FIARS PRICES, in the law of Scotland, the average prices of each of the different sorts of grain grown in each county, as fixed annually by the sheriff, usually after the verdict of a jury; they serve as a rule for ascertaining the value of the grain due to feudal superiors, to the clergy or to lay proprietors of teinds, to landlords as a part or the whole of their rents and in all cases where the price of grain has not been fixed by the parties. It is not known when or how the practice of "striking the fiars," as it is called, originated. It probably was first used to determine the value of the grain rents and duties payable to the crown. In confirmation of this view it seems that at first the duty of the sheriffs was merely to make a return to the court of exchequer of the prices of grain within their counties, the court itself striking the fiars; and from an old case it appears that the fiars were struck above the true prices, being regarded rather as punishments to force the king's tenants to pay their rents than as the proper equivalent of the grain they had to pay. Co-existent, however, with these fiars, which were termed sheriffs' fiars, there was at an early period another class called commissaries' fiars, by which the values of teinds were regulated. They have been traced back to the Reformation, and were under the management of the commissary or consistorial courts, which then took the place of the bishops and their officials. They have now been long out of use, but they were perhaps of greater antiquity than the sheriffs' fiars, and the model upon which these were instituted. In 1723 the court of session passed an Act of Sederunt for the purpose of regulating the procedure in fiars courts. Down to that date the practice of striking the fiars was by no means universal over Scotland; and even in those counties into which it had been introduced, there was, as the preamble of the act puts it, "a general complaint that the said fiars are struck and given out by the sheriffs without due care and inquiry into the current and just prices." The act in consequence provided that all sheriffs should summon annually, between the 4th and the 20th of February, a competent number of persons, living in the shire, of experience in the prices of grain within its bounds, and that from these they should choose a jury of fifteen, of whom at least eight were to be heritors; that witnesses and other evidence as to the price of grain grown in the county, especially since the 1st of November preceding until the day of inquiry, were to be brought before the jury, who might also proceed on "their own proper knowledge"; that the verdict was to be returned and the sentence of the sheriff pronounced by the 1st of March; and further, where custom or expediency recommended it, the sheriff was empowered to fix fiars of different values according to the different qualities of the grain. It cannot be said that this act has remedied all the evils of which it complained. The propriety of some of its provisions has been questioned, and the competency of the court to pass it has been doubted, even by the court itself. Its authority has been entirely disregarded in one county - Haddingtonshire - where the fiars are struck by the sheriff alone, without a jury; and when this practice was called in question the court declined to interfere, observing that the fiars were better struck in Haddingtonshire than anywhere else. The other sheriffs have in the main followed the act, but with much variety of detail, and in many instances on principles the least calculated to reach the true average prices. Thus in some counties the averages are taken on the number of transactions, without regard to the quantities sold. In one case, in 1838, the evidence was so carelessly collected that the second or inferior barley fiars were 2s. 4d. higher than the first. Formerly the price was struck by the boll, commonly the Linlithgowshire boll; now the imperial quarter is always used.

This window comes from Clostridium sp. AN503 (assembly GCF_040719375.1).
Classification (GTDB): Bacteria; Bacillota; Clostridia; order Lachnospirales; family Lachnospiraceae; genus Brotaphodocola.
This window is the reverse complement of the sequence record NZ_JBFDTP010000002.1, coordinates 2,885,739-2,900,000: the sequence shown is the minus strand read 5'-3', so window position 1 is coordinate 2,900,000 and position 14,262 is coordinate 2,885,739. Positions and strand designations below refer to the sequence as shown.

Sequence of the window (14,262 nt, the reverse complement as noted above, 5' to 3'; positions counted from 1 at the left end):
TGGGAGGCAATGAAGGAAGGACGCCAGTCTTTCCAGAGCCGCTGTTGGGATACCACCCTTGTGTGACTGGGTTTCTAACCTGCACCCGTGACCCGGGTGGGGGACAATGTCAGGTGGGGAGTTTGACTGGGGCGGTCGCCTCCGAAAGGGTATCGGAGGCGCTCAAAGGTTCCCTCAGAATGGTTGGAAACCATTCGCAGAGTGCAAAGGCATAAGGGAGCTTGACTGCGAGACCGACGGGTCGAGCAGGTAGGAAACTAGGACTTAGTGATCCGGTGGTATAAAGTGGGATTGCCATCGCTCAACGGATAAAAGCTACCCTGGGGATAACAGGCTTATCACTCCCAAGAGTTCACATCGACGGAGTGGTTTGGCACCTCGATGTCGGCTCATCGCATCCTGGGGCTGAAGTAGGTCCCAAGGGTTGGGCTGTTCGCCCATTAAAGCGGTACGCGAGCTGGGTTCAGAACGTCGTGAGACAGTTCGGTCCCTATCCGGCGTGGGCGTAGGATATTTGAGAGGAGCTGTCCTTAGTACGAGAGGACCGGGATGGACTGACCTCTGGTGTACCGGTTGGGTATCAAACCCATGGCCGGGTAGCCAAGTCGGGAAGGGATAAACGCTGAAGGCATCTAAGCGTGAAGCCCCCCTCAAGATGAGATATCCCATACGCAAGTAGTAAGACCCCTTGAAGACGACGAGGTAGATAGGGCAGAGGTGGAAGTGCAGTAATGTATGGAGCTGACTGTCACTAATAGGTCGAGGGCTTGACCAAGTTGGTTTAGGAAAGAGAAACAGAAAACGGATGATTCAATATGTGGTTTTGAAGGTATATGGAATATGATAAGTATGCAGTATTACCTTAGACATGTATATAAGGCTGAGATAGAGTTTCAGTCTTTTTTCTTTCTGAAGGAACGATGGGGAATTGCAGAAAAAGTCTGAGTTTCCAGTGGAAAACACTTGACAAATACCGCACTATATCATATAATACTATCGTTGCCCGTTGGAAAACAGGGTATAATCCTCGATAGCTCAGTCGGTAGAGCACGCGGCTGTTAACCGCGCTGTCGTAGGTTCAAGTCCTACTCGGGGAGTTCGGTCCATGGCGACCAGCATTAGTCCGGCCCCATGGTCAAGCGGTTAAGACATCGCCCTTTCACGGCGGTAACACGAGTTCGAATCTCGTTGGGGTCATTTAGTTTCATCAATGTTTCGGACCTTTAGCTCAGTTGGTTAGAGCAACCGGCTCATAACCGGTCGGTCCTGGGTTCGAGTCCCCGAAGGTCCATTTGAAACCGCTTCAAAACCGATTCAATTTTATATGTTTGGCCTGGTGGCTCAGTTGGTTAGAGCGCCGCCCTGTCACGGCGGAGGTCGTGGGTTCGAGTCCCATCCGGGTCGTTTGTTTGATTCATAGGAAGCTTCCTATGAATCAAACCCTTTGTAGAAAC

The origin of the plural word fiars (feors, feers, fiers) is uncertain. Jamieson, in his Dictionary, says that it comes from the Icelandic fe, wealth; Paterson derives it from an old French word feur, an average; others connect it with the Latin forum (i.e. market). The New English Dictionary accepts the two latter connexions. On the general subject of fiars prices see Paterson's Historical Account of the Fiars in Scotland (Edin., 1852); Connell, On Tithes; Hunter's Landlord and Tenant.
Note - this article incorporates content from Encyclopaedia Britannica, Eleventh Edition, (1910-1911)